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Advanced Manufacturing Brings Big Changes, Big Opportunities

December 8, 2017

In a few short years, economic developers have seen advanced manufacturing go from a niche within traditional manufacturing to the standard for just about anything that gets made in America today.

“You don’t talk about manufacturing as something you want to recruit without talking about advanced manufacturing,” said Heather Simmons Jones, chief executive with the Greenwood Partnership Alliance.

Advanced manufacturing is growing in our area, with major announcements by companies such as Samsung Electronics America and carbon fiber manufacturer Teijin Ltd. With those hundreds of millions of dollars in investment comes jobs – opportunities for local residents with the right skills.

The Engineering and Industrial Technologies Division at Piedmont Technical College offers training for in-demand, advanced manufacturing jobs in areas such as industrial electronics, mechatronics, machine tool technology and welding. Piedmont Tech also works with readySC to create custom training courses for local manufacturers who are opening new facilities or expanding current capabilities.

Rick Farmer, who heads economic development for Newberry County, recalls touring a furniture manufacturer early in his career. The factory floor was packed with workers standing shoulder to shoulder on an assembly line.

“We just don’t see those rooms full of people anymore,” he said. “We use a lot more automation today and the workers that are there have to have a lot more skill training. They need to be able to read technical manuals and, in some cases, do advanced math.”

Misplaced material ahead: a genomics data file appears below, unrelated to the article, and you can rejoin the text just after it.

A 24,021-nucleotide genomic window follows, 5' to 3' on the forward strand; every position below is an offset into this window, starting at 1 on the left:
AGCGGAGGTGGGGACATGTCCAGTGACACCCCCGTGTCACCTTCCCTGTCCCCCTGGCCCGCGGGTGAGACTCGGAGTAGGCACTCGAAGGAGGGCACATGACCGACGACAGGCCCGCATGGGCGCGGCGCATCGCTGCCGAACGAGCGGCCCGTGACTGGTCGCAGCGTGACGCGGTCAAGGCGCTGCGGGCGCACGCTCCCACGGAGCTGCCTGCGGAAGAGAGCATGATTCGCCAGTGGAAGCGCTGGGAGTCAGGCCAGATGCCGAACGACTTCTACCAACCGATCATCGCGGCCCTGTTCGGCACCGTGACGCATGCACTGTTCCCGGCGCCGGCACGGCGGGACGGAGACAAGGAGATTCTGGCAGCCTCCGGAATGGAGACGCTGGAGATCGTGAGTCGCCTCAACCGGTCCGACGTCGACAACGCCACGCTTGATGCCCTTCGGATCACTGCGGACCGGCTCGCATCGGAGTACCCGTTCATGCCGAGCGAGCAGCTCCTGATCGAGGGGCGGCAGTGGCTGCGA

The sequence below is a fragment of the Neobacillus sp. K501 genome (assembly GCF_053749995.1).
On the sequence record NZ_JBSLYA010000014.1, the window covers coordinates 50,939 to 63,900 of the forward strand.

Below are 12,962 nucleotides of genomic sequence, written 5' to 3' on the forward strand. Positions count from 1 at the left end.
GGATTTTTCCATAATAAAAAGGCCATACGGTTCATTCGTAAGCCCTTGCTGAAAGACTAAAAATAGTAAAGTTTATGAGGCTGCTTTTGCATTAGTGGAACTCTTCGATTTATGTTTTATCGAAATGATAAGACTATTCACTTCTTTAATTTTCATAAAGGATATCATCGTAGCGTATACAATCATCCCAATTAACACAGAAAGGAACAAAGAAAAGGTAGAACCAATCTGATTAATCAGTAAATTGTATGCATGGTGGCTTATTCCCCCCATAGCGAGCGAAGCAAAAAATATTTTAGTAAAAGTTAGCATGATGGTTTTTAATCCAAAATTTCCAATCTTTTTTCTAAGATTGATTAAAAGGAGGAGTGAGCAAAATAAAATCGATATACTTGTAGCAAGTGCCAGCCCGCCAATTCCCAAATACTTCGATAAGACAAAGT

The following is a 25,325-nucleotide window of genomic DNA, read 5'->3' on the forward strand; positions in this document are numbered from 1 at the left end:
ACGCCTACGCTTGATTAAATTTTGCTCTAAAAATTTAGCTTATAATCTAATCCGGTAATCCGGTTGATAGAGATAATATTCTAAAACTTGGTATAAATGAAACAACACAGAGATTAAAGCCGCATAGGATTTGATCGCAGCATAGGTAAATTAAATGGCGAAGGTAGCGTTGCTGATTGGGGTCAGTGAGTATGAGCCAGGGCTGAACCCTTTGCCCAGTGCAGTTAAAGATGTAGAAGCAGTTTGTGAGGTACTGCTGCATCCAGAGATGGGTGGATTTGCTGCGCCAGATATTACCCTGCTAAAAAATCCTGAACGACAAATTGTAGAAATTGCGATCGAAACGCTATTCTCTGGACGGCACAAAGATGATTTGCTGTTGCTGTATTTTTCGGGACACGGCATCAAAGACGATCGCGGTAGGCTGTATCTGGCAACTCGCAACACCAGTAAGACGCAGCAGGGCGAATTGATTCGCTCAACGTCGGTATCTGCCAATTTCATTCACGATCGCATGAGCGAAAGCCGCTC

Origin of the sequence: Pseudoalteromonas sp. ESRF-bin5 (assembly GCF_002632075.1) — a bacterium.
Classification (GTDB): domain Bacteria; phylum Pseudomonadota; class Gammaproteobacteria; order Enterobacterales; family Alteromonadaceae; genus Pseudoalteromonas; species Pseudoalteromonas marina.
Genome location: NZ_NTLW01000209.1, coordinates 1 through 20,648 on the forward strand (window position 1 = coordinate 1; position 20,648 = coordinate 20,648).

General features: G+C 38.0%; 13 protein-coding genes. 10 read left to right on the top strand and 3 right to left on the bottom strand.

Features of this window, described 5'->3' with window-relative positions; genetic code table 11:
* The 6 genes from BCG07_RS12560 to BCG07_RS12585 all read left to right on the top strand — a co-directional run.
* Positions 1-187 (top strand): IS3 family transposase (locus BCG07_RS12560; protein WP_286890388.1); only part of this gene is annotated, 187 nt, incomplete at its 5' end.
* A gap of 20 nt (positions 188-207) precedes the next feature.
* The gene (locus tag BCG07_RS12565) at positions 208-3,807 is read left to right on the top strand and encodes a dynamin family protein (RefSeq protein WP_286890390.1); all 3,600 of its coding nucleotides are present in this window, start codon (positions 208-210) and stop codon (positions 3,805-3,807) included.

Even workers with a background in manufacturing may need to upgrade their skills to work at a new employer, or if their current employer adds new equipment or product lines.

“As companies change and adapt, they’re becoming more automated,” said Rusty Denning, interim dean of engineering and industrial technologies at Piedmont Tech. “If you haven’t had the hands-on training, you can’t operate the necessary equipment.”

PTC’s Center for Advanced Manufacturing, on the Laurens County Campus, is designed to support the training needs of local industry. The center houses CNC, CMM, mechatronics and welding labs and classrooms. It is also developing flexible training space for more specialized equipment and processes.

“Some folks may already have a manufacturing skill set, they just need to boost their skills in certain areas,” Denning said. “A lot of the training we’re doing is with current employees.”

Piedmont Tech is also developing the Sen. William H. “Billy” O’Dell Upstate Center for Manufacturing Excellence in Greenwood. That 45,000-square-foot facility, which is currently in the design phase, will house machine tool technology, mechatronics and welding classes while offering flex space for employer-specific training.

“Teijin will be able to utilize that space,” Simmons Jones said. “That was a selling point for Teijin and will be for future companies as well.”

PTC’s mechatronics technology program prepares students to work as a technician in an advanced manufacturing environment.

“That program has continued to grow,” Denning said. “For someone looking for a good career in manufacturing, mechatronics is one of the best.”

Newberry County has been a supporter of the mechatronics program.

“A lot of these students have jobs waiting for them before they graduate,” Farmer said. “We see lots of companies who like to reach out to young talent.”

And in advanced manufacturing, the opportunities don’t end with the first job.

“If you love hands-on work, you can quickly become educated and employable and make a very good salary,” Simmons Jones said. “And a certificate can lead to future study where you can advance your skills, often with financial support from your employer.”